• This Website Is Not For Sale
  1. This site uses cookies. By continuing to use this site, you are agreeing to our use of cookies. Learn More.

Learning This Game For A Beginner?

Discussion in 'Automobilista' started by AfxTwn, Apr 3, 2016.

  1. AfxTwn


    Hi everyone, I have bought this game after watching a few videos on YT and wanting to get into sim racing. I am a complete beginner to sim racing and don't know how to drive IRL so I am coming at this with completely fresh eyes.

    I was hoping people could advise me the best way to learn and what sort of progression path I could take when playing the game (as in which car to start with, which track etc). Seeing as the game itself doesn't have any tutorials or career mode then getting started is difficult unless you're already familiar with this style of game.

    I have had a few goes in the Mini's and a touring car and an F3 car and played online with someone from the Steam forum but as they didn't have voice chat we had to rely on text-based chat and was difficult getting our points across when having to stop every so often to type.

    I have tried driving manual and while I can shift gears via my Logitech DFGT's flappy paddles, as I don't drive IRL, I don't know when to change gear and it's very hard to concentrate on the road and look at my in-game HUD/steering wheel for RPM points and other information and so I found driving manual very tricky.

    I am used to playing games such as the Need For Speed franchise and Burnout Paradise with my 360 controller and this is a world away from AMS.

    I know I have missed the recent members-only AMS Academy (which would've been perfect for me to get started with) but is there any chance that this event will be repeated in the future or are there any other ways I can learn to play the game and sim racing in general?

    Thanks for any advice you can give.
  2. xnorb


    I also don't have a driver's license but that doesn't stop me from enjoying simracing :)

    For the absolute start i would suggest sticking with the Minis as due to their low power output you should have enough time to react and correct mistakes.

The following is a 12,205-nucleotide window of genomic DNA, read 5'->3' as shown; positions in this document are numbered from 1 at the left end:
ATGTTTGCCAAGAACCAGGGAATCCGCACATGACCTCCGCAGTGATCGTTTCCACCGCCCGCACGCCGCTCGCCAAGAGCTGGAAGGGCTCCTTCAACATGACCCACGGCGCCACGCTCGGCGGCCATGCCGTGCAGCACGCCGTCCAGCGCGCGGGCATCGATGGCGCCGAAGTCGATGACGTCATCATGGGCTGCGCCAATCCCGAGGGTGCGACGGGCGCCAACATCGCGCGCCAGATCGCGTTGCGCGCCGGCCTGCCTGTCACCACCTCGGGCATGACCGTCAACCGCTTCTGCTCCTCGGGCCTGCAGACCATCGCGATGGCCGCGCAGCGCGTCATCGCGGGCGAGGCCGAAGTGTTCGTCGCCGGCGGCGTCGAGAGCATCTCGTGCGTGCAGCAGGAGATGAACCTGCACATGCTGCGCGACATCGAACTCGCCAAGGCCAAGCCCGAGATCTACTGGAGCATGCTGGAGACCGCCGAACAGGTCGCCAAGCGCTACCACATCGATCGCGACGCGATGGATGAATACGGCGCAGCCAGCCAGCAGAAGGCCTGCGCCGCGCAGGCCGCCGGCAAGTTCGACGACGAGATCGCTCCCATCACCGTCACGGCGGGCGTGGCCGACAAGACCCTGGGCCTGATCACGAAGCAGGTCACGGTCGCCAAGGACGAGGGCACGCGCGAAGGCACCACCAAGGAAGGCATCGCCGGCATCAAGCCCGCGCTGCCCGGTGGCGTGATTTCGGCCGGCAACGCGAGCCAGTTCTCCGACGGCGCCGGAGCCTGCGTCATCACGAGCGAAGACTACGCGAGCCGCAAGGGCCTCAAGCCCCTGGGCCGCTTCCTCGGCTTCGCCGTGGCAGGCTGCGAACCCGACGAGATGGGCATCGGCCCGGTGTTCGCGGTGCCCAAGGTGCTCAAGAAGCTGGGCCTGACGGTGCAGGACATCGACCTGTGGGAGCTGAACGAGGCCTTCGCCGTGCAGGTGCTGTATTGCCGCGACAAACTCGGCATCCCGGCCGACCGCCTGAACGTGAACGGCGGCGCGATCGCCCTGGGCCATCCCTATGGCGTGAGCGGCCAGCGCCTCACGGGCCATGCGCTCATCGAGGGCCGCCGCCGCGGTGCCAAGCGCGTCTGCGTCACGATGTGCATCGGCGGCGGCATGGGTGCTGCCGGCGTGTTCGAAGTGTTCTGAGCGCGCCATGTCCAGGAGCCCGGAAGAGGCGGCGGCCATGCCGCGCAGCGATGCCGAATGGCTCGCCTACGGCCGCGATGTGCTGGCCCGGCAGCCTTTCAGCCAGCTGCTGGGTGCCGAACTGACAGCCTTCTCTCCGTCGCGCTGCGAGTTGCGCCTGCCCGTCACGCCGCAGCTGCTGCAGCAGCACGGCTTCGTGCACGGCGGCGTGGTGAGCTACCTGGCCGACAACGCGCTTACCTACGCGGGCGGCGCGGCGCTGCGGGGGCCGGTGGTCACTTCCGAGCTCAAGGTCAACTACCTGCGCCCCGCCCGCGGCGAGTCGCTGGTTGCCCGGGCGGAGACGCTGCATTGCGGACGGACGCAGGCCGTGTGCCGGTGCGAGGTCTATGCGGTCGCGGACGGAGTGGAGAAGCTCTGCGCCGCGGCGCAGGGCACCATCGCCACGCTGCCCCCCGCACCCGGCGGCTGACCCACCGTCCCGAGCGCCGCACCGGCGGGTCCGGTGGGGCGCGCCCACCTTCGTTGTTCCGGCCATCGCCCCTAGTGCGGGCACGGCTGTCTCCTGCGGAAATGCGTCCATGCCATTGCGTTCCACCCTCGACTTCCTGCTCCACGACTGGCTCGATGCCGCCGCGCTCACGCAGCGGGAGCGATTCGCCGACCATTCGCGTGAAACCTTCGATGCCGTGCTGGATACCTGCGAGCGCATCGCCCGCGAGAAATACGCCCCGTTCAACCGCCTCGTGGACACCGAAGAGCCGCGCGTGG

Once you mastered the driving basics i suggest advancing to Formula Vee or the old Opalas as those cars teach you so much about racing physics while still being slow.

    A good track to start with is Cascavel as it has a nice collection of turns and bends without being too complicated to learn.

    If your only experience with cars so far is to press one button to accelerate and one button to brake then i'd suggest heading over to YouTube and looking for "how to drive a car" tutorials - or even more specific ones like "when to shift gears". What applies to real cars also applies to simulated cars.
    Of course racing and driving are 2 completely different ways of moving a vehicle so although the basic concepts are the same you will do things a little bit different in a race car than you would in a regular street car. For example are you in most cases shifting up when the revmeter is in the reds and not at around 3000 RPM as you maybe would in your car.

    Once you are familiar with how to operate the car and want to dive into actual racing there's the Skip Barber Racing School video which is recommended often:
    • Agree Agree x 1
  3. AfxTwn


    Thanks very much for the reply. I have been watching lots of YT videos about driving and I get the basic principles such as cornering and when to enter/exit the corner and about driving manual but what I am struggling with is putting all that into practice in the game.

    When you're on the track and you have a corner coming up (I generally try to follow the tyre marks as much as possible as I assume that's the best racing line), I don't know what to look out for on the track to know when to brake/downshift or what I gear I should be in or speed I should be at.

    I know there are signs on the track showing various numbers which I assume are speed indicators but are those just general guides and am I supposed to brake as soon as I see them?

    It's all very confusing and I know it will vary from car to car and track to track which is why I would've like to take part in the AMS Academy as that would've provided me a driving school scenario and more one-to-one teaching to help me understand things.

    I understand that much of learning is about practicing but if you don't know what you're doing, then all you're going to do is continue to make mistakes and not learn what you're doing wrong and how to improve.

    I find a lot of the YT videos to either not be appropriate for my level (a complete beginner) as they assume you're already a sim racer and have some experience and are just looking to improve on certain aspects or they can be a little vague and not specific enough as again they assume you're familiar with certain terminology or aspects of racing.

    As I have a Logitech DFGT with stock pedals, I don't have a clutch and instead I have paddles or a basic forward/backwards shifter. Perhaps it will be better to use an automatic car while I am learning to navigate a track and then once I am used to this and overall speed and braking, then I could move on to learning manual shifting?
  4. alexSchmurtz

    SpeedyMite Racing Staff Premium

    Not sure if using automatic shifting would be a good idea: it is tougher with manual tranny of course, but at least you will know what to do with more practice. You would have to start all over again when switching from automatic to manual and that would seems even more difficult I guess…
    Try to first stick to the same track and car, even if it becomes boring after a while… Mini is perfect; Lancer Cup (R, the small one) should be an easy start too. Xnorb is right, Formula Vee or the old Opalas are good for learning too but in a second time I think…